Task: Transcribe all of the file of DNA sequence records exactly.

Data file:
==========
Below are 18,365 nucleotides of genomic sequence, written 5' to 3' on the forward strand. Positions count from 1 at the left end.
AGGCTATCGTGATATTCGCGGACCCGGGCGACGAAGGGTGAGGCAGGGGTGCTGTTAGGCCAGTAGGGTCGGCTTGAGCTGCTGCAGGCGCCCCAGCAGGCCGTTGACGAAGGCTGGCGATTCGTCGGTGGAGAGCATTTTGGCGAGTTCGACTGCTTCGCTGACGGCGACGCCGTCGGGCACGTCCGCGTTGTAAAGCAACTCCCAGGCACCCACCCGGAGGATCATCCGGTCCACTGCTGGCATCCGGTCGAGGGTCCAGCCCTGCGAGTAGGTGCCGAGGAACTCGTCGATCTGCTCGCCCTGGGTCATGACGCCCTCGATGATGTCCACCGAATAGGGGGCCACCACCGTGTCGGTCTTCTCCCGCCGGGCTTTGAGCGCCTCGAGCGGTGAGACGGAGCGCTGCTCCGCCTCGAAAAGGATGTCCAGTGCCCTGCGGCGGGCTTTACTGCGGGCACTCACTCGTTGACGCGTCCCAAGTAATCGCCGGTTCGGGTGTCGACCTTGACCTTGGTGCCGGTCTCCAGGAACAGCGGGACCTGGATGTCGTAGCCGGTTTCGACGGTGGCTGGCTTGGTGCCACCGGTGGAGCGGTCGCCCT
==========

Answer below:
Below are 18,365 nucleotides of genomic sequence, written 5' to 3' on the forward strand. Positions count from 1 at the left end.
AGGCTATCGTGATATTCGCGGACCCGGGCGACGAAGGGTGAGGCAGGGGTGCTGTTAGGCCAGTAGGGTCGGCTTGAGCTGCTGCAGGCGCCCCAGCAGGCCGTTGACGAAGGCTGGCGATTCGTCGGTGGAGAGCATTTTGGCGAGTTCGACTGCTTCGCTGACGGCGACGCCGTCGGGCACGTCCGCGTTGTAAAGCAACTCCCAGGCACCCACCCGGAGGATCATCCGGTCCACTGCTGGCATCCGGTCGAGGGTCCAGCCCTGCGAGTAGGTGCCGAGGAACTCGTCGATCTGCTCGCCCTGGGTCATGACGCCCTCGATGATGTCCACCGAATAGGGGGCCACCACCGTGTCGGTCTTCTCCCGCCGGGCTTTGAGCGCCTCGAGCGGTGAGACGGAGCGCTGCTCCGCCTCGAAAAGGATGTCCAGTGCCCTGCGGCGGGCTTTACTGCGGGCACTCACTCGTTGACGCGTCCCAAGTAATCGCCGGTTCGGGTGTCGACCTTGACCTTGGTGCCGGTCTCCAGGAACAGCGGGACCTGGATGTCGTAGCCGGTTTCGACGGTGGCTGGCTTGGTGCCACCGGTGGAGCGGTCGCCCT